Tina Woolnough: City leaders need schooling on where priorities must lie

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Regardless of the make-up of the next council administration, Tina Woolnough says education must be its main focus

Children and young people are the most important asset we have. It may be a cliché, but they do represent the future. Investing time, money, care and effort in children and young people should be our top priority, for moral, societal and even selfish reasons. One day, if we get this right, our children and young people will work, earn and pay tax to fund our old age, our pensions, our health and social care.

Effective parenting, with support for families who need it, and high-quality education are clearly critical to equipping children and young people properly for life, and for their future responsibilities. Our adult aspirations for the next generation should be high – but they should also be flexible, creative and responsive to the needs and wishes of young people.

As the Edinburgh representative of the National Parent Forum of Scotland, and as the parent council chair of an Edinburgh high school, I have been living a strangely dual life for the last few years. At national level, exciting changes have been on the agenda. Meaningful parental involvement, with increasing opportunities for the parental voice to be heard, has sat alongside the development of the Curriculum for Excellence (CfE), with its imperative (and common sense) focus on meeting the needs of children and young people.

But at local level, in Edinburgh, education has been having an unsettling time with year after year of budget cuts, a morale-sapping two-year restructure of management in secondary schools, and the restructuring of pupil support still to come. For parent council chairs and school management teams, it has been a wearying distraction from the important business of improving learning.

Alongside these budgetary-driven changes, the roll out of CfE, billed as the biggest change in Scottish education for a generation, has been ongoing. The delivery of CfE, intended to refresh and inspire teaching and learning, should have been an exciting time of challenge and improvement, of enhanced parental involvement. However, it has been toiling in this negative context. It would be a wonderful transformation if we could talk more about children, and talk less about money, in the next five years.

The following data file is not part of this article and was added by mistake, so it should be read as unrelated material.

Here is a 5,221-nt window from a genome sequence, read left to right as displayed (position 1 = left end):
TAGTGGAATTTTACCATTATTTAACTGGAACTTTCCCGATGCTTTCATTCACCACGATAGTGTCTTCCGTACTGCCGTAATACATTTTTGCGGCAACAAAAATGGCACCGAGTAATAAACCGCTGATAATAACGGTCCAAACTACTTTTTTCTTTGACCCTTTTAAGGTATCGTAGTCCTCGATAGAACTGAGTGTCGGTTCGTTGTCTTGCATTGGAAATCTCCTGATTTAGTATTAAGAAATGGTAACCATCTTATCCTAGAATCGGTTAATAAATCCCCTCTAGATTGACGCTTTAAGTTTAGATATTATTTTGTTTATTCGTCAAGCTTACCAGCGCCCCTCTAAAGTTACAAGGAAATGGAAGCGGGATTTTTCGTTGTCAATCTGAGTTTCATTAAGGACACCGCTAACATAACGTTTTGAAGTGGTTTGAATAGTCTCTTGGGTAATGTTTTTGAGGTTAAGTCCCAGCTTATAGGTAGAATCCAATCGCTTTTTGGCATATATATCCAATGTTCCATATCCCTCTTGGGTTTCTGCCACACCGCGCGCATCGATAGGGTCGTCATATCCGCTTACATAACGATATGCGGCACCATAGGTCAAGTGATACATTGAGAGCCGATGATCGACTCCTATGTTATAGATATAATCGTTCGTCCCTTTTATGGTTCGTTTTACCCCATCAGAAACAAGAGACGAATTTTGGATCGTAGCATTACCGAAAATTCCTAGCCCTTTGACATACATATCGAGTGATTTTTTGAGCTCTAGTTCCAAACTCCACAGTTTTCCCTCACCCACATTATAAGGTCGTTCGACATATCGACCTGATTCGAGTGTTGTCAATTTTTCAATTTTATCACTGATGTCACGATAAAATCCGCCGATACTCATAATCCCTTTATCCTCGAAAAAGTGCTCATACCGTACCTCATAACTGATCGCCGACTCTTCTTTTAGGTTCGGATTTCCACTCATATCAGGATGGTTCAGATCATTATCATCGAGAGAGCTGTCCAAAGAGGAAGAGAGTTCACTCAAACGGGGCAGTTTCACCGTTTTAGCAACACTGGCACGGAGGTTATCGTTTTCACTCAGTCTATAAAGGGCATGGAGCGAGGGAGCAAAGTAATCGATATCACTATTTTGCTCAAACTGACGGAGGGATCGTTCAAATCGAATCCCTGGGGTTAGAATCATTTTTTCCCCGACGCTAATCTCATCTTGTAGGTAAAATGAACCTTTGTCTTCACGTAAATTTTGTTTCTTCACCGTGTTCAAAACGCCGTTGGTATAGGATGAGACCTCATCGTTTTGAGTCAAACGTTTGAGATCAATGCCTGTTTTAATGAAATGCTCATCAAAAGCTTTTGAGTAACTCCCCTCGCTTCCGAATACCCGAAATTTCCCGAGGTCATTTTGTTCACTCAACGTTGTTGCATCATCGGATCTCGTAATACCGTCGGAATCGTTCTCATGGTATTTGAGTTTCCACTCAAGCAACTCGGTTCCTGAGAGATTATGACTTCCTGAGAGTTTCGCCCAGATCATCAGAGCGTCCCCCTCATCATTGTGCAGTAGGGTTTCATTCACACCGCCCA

What do I wish for from the next administration for education in Edinburgh? A clear, unwavering focus on positive experiences and outcomes for children and young people, with a strong understanding that parents/carers are essential partners in this.

Complacency should be challenged; aspirations should be high; improvements for young people should top the agenda. CfE states that all teachers are responsible for literacy, numeracy and wellbeing, across all subjects. This needs to be fully implemented, with training, so that all teachers have a deeper understanding of how to support pupils. The school offering needs to be broadened to be truly inclusive. Which subjects, and what ways of learning engage young people?

I believe that if all schools got learning support for struggling pupils right from the outset, and worked to provide wider learning opportunities with other partners, then there would be rapid improvement for the significant percentage of pupils who do not thrive in school.

Like many parents, I dislike the politicisation of education. I would like to see changes to the council’s consultative committee with parents (CCWP), which is chaired by a politician. Often the effectiveness of the CCWP is determined by the personality of that politician. The equivalent bodies in other local authorities are chaired by an elected parent and the director of education, in rotation.

I would also like to see parent and pupil representation on the council’s education committee. Churches, unions, teachers, political parties and laypeople all have a seat and a vote, but parents and pupils do not. The National Parent Forum is asking all Scottish councils to consider this, with success to date in Aberdeen and in West Lothian.

Our children deserve the best. By ensuring that all teachers are excellent and their skills are fit for purpose, by creating the most inspiring learning opportunities possible, by properly resourcing schools and by seriously funding support for those with learning difficulties, the next council administration could make all the difference to the lives of a generation of children and young people.

• Although the views expressed above are her own, Tina Woolnough is chairwoman of the Royal High School Parent Council, is a member of the consultative committee with parents and is the Edinburgh representative on the National Parent Forum of Scotland

What parents Want to see

• Proper funding for city schools

• Training and support for teachers implementing the Curriculum for Excellence

• Extra support for pupils with learning difficulties

• A bigger voice for parents and less politics